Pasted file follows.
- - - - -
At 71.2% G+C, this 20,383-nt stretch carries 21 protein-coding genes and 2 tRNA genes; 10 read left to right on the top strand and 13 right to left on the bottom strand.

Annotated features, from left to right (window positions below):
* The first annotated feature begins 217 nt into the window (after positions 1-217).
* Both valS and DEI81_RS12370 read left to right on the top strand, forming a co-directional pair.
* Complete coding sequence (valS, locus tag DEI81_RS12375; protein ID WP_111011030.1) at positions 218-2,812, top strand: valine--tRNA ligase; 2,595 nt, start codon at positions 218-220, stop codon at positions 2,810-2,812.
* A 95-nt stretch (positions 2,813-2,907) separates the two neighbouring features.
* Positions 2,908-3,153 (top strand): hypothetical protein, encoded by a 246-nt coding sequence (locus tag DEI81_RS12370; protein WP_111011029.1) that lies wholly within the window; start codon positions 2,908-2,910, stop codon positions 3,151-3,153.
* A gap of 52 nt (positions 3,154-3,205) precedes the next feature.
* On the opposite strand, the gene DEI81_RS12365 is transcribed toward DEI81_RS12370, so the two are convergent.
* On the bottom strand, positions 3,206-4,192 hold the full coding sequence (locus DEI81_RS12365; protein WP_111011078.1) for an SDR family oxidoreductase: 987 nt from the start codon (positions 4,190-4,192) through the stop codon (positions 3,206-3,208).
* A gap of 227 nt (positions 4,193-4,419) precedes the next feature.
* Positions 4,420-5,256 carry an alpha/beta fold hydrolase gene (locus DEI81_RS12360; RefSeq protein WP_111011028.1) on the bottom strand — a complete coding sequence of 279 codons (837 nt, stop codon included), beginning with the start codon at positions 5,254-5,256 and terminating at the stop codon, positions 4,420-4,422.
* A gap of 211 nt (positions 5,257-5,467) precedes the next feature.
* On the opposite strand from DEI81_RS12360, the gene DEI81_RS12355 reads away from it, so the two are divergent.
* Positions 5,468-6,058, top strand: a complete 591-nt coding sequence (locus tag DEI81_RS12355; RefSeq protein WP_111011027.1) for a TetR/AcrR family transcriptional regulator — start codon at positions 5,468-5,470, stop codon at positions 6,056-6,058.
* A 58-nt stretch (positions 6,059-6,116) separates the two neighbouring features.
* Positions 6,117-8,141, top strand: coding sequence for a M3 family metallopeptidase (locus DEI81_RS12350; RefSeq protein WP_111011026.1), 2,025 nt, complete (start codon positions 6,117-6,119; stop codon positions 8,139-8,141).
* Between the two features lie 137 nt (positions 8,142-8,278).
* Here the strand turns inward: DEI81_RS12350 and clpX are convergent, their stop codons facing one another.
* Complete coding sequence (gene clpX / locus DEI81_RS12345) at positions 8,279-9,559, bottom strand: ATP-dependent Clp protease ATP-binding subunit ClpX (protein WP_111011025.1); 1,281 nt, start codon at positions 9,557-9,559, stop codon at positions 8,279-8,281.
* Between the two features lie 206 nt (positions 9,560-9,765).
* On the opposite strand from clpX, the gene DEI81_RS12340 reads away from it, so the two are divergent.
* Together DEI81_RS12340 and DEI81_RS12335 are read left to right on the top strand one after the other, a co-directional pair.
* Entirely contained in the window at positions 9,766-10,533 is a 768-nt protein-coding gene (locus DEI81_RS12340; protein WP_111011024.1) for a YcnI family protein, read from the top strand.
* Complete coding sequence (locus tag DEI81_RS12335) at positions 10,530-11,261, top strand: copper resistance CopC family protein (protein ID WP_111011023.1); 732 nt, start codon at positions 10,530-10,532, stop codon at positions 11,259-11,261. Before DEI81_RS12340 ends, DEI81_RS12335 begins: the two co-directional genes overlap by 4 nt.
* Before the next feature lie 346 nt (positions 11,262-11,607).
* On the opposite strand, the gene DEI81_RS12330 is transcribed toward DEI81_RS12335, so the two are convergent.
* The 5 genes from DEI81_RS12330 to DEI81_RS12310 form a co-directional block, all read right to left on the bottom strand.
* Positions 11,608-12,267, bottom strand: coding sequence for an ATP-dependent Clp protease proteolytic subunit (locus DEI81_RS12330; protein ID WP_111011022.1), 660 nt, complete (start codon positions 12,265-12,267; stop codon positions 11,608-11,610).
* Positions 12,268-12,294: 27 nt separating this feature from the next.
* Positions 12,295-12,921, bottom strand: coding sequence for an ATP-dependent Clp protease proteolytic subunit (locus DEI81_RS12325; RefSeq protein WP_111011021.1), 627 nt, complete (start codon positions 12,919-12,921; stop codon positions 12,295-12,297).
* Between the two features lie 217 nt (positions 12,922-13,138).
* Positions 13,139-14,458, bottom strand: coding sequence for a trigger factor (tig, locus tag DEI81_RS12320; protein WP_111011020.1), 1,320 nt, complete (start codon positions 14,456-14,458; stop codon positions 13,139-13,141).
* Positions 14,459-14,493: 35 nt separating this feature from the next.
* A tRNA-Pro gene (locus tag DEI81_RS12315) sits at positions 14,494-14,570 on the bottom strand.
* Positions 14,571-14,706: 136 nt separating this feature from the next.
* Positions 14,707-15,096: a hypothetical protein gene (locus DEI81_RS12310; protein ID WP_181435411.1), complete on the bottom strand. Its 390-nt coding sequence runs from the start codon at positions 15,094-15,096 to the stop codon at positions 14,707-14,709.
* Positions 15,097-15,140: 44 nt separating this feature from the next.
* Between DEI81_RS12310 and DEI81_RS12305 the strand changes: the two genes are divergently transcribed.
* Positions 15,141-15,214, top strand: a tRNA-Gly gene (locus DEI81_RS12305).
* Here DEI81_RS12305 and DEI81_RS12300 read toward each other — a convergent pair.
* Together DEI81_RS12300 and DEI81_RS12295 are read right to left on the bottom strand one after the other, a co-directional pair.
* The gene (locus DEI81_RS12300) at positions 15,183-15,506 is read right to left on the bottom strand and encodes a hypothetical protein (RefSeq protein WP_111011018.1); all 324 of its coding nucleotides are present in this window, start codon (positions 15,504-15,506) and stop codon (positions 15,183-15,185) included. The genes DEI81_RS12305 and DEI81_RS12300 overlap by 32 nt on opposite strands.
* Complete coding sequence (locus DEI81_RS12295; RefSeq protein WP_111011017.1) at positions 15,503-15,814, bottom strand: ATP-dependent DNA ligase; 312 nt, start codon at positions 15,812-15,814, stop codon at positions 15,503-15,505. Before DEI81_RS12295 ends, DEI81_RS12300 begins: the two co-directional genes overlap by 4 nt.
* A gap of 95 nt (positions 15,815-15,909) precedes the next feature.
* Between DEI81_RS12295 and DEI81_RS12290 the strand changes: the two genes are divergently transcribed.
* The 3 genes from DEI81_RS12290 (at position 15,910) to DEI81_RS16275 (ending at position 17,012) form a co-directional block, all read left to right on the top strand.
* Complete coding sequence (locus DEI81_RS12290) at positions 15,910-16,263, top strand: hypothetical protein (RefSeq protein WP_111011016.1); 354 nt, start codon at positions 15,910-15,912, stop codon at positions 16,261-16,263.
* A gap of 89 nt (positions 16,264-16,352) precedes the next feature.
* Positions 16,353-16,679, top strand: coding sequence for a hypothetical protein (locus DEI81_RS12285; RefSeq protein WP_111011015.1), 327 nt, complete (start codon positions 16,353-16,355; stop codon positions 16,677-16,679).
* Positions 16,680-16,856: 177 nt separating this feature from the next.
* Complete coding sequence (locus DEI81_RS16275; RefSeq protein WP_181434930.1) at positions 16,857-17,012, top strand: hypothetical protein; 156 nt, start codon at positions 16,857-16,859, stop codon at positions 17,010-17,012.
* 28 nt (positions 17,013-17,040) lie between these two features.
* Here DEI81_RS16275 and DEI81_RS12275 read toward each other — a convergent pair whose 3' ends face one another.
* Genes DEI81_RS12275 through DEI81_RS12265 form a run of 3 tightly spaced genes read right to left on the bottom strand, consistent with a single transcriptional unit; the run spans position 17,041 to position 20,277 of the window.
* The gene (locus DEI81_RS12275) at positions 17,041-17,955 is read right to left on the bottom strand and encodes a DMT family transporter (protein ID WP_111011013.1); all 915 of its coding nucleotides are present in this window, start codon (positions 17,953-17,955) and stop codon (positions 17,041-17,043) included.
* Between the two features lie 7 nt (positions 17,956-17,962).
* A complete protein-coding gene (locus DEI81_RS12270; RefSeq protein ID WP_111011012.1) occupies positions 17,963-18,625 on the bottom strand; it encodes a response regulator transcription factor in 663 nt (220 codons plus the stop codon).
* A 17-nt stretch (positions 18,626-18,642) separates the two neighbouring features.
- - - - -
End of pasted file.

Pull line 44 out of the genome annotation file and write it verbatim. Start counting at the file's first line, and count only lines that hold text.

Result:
* Complete coding sequence (locus DEI81_RS12295; RefSeq protein WP_111011017.1) at positions 15,503-15,814, bottom strand: ATP-dependent DNA ligase; 312 nt, start codon at positions 15,812-15,814, stop codon at positions 15,503-15,505. Before DEI81_RS12295 ends, DEI81_RS12300 begins: the two co-directional genes overlap by 4 nt.